FDA Rejects Petition to Change Name of High Fructose Corn Syrup
Corn refiners suffered a defeat in May as the U.S. Food and Drug Administration (FDA) rejected an industry petition to rename high-fructose corn syrup as “corn sugar” on nutritional labels.
The Corn Refiners Association (CRA), which includes major corn refiners such as Archer Daniels Midland and Cargill, sought the name change in a 2010 petition to the FDA as part of an effort to reverse years of controversy and negative publicity about the health effects of the sweetener. However, the FDA ultimately decided that “corn sugar” does not “accurately identify or describe the basic nature of the food or its characterizing properties” and that the name change could “pose a public health concern.”
In its petition, the CRA argued that high-fructose corn syrup – a sweetener that has been widely used in processed foods and beverages since the 1970s – is a form of sugar with the same nutritional value as the everyday white sugar that most consumers are familiar with. Along with the petition, the CRA has been running a multi-million dollar marketing and public relations campaign using the term “corn sugar” in an attempt to improve the image of high-fructose corn syrup.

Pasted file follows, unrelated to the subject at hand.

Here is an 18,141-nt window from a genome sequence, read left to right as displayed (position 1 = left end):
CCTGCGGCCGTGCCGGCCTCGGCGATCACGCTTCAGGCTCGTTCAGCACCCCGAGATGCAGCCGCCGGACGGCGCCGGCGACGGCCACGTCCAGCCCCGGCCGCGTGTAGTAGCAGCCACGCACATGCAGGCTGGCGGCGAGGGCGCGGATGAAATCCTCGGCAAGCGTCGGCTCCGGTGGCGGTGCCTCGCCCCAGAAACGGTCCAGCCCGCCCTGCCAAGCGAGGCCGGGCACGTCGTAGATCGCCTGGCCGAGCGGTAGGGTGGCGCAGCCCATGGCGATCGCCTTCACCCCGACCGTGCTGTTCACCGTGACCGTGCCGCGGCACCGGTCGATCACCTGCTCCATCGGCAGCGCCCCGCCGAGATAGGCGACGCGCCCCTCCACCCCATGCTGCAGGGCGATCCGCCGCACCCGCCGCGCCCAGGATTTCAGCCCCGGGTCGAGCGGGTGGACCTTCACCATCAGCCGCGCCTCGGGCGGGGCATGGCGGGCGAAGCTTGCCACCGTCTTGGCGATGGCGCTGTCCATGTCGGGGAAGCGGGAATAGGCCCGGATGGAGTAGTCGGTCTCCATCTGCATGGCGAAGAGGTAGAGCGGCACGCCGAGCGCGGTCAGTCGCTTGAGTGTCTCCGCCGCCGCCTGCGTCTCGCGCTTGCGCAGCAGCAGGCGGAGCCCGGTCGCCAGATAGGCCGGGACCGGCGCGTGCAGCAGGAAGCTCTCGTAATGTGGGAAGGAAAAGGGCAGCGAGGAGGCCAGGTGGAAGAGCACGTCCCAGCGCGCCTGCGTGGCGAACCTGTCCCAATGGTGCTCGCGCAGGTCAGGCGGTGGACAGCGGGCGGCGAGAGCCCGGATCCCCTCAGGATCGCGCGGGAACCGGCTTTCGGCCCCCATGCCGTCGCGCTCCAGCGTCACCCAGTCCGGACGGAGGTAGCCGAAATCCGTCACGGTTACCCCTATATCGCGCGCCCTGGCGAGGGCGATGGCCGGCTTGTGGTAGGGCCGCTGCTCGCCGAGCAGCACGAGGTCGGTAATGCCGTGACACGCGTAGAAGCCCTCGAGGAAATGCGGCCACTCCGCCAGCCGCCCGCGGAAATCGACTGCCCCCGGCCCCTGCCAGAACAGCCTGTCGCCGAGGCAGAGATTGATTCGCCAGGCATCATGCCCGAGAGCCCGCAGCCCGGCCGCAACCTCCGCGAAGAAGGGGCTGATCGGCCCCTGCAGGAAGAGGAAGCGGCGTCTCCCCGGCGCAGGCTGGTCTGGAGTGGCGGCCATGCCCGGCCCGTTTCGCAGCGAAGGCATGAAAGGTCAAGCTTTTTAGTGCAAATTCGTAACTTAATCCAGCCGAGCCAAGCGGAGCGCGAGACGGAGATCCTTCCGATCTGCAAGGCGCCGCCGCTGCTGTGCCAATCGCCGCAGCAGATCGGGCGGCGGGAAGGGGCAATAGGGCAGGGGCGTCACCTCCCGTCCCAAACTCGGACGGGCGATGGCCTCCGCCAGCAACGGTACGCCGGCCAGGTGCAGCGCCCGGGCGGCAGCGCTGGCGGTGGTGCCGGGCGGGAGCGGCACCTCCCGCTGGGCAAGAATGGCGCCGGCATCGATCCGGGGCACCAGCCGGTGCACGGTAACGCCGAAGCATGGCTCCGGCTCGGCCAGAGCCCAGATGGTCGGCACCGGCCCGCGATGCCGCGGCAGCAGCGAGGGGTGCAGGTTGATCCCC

However, the FDA, which reviewed the CRA’s petition for nearly 20 months, stated that consumers would be confused if high fructose corn syrup was to be renamed “corn sugar,” particularly as the agency defines sugar as “a solid, dried and crystallized food,” and describes syrup as a “liquid food.” The FDA called its approach “consistent with the common understanding of sugar and syrup as referenced in a dictionary.” The FDA also noted that “corn sugar” is already a term used for a solid corn sweetener called dextrose and that a name change for high-fructose corn syrup could mislead and affect individuals with fructose intolerance.
The ruling was met with approval from the Sugar Association, which has been highly critical of the name change effort and filed a lawsuit against the CRA last year claiming that its public relations and marketing campaign is misleading to consumers.